Theocritus From another point of view, however, these two poems 16 and 17 are supremely interesting, since they are the only ones which can be dated. In 17 Theocritus celebrates the incestuous marriage of Ptolemy Philadelphus with his sister Arsinoë. This marriage is held to have taken place in 277 BC, and a recently discovered inscription shows that Arsinoë died in 270, in the fifteenth year of her brother's reign. This poem, therefore, together with xv, which Theocritus wrote to please Arsinoë must fall within this period. The encomium upon Hiero II would seem prior to that upon Ptolemy, since in it Theocritus is a hungry poet seeking for a patron, while in the other he is well satisfied with the world. Now Hiero first came to the front in 275 when he was made General: Theocritus speaks of his achievements as still to come, and the silence of the poet would show that Hiero’s marriage to Phulistis, his victory over the Mamertines at the Longanus and his election as "King", events which are ascribed to 270, had not yet taken place. If so, 17 and 15 can only have been written within 275 and 270.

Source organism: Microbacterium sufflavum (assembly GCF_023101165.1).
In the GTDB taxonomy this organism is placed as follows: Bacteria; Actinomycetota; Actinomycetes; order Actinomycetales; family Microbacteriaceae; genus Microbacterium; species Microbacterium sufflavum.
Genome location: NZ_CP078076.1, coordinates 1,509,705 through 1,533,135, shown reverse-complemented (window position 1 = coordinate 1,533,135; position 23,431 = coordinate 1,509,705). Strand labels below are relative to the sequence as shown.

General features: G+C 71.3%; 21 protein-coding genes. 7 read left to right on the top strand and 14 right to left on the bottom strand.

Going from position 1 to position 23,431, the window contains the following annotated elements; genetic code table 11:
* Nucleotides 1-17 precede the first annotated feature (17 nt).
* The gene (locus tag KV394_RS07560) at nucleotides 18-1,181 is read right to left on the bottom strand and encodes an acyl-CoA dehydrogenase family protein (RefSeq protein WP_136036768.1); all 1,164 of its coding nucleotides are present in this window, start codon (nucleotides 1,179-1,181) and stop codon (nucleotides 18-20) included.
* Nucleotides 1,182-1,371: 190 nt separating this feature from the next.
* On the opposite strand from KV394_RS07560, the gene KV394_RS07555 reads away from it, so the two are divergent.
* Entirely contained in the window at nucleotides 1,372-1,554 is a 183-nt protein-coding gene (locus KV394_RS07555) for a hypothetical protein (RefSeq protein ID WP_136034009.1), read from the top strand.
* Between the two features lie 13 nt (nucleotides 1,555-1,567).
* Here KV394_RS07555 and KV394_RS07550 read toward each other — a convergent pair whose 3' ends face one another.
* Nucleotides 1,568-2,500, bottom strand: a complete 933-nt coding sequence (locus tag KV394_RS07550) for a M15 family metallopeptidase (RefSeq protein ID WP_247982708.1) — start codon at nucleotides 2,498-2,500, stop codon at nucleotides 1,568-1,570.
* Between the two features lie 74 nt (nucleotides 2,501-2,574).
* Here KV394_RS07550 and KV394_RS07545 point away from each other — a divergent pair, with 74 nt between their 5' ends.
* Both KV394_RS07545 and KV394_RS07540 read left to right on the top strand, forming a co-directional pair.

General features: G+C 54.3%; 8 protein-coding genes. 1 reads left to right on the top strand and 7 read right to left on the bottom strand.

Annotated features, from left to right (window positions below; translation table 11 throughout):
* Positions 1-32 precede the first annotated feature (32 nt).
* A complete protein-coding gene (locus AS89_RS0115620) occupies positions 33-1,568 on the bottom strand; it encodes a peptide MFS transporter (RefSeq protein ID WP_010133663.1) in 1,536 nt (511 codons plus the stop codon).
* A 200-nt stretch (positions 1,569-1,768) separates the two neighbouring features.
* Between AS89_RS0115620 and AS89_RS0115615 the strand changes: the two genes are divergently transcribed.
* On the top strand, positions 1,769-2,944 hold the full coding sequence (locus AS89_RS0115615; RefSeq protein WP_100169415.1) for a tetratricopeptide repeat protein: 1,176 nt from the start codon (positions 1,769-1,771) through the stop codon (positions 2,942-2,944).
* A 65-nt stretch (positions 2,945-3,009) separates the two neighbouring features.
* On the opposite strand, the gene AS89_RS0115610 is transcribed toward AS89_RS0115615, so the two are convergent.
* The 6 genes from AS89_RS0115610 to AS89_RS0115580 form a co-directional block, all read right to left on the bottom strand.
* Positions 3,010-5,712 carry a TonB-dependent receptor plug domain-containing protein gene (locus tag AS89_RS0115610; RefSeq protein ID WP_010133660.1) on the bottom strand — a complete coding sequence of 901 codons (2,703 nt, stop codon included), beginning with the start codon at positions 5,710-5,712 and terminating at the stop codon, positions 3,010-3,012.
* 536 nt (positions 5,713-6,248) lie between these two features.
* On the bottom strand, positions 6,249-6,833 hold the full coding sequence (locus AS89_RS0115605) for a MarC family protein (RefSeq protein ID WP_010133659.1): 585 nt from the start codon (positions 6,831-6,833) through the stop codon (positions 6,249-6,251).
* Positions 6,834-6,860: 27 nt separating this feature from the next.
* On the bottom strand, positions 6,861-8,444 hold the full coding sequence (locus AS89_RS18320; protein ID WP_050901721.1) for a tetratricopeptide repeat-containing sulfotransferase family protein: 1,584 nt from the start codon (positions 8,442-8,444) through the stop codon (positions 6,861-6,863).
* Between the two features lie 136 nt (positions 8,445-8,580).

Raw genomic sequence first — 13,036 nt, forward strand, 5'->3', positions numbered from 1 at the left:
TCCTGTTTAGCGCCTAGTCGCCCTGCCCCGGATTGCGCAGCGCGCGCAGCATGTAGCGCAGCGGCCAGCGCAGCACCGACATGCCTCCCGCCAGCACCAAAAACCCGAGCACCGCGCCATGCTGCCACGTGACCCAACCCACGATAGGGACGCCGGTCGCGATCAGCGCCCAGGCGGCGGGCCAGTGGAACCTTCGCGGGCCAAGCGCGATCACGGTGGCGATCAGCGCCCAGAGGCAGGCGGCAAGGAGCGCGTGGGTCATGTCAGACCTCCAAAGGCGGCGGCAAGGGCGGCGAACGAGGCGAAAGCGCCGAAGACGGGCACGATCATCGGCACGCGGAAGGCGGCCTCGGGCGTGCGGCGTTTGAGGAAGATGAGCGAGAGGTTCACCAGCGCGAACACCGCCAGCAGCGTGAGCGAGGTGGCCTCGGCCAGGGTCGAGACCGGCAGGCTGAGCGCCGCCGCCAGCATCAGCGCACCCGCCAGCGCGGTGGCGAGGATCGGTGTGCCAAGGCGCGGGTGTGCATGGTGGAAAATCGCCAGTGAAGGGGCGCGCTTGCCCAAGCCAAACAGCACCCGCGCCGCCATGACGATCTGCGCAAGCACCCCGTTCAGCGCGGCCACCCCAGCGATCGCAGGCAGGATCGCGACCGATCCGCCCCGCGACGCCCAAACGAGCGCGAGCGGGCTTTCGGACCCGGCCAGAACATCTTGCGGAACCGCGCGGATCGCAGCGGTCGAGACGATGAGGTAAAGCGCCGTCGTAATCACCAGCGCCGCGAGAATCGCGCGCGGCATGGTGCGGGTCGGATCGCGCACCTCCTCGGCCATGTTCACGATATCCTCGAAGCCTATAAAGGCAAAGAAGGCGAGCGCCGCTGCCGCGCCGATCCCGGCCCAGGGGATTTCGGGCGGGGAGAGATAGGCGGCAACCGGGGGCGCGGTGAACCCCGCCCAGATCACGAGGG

Theocritus 19. "Love stealing Honey". The poem is anonymous in the manuscripts and the conception of Love is not Theocritean.
Theocritus The record of these recensions is preserved by two epigrams, one of which proceeds from Artemidorus of Tarsus, a grammarian, who lived in the time of Sulla and is said to have been the first editor of these poems. He says, "Bucolic muses, once were ye scattered, but now one byre, one herd is yours." The second epigram is anonymous, and runs as follows: "The Chian is another. I, Theocritus, who wrote these songs, am of Syracuse, a man of the people, the son of Praxagoras and famed Philina. I never sought after a strange muse." The last line may mean that he wrote nothing but bucolic poems, or that he only wrote in Doric. The assertion that he was from Syracuse appears to be upheld by allusions in the "Idylls" (7.7, 28.16–18).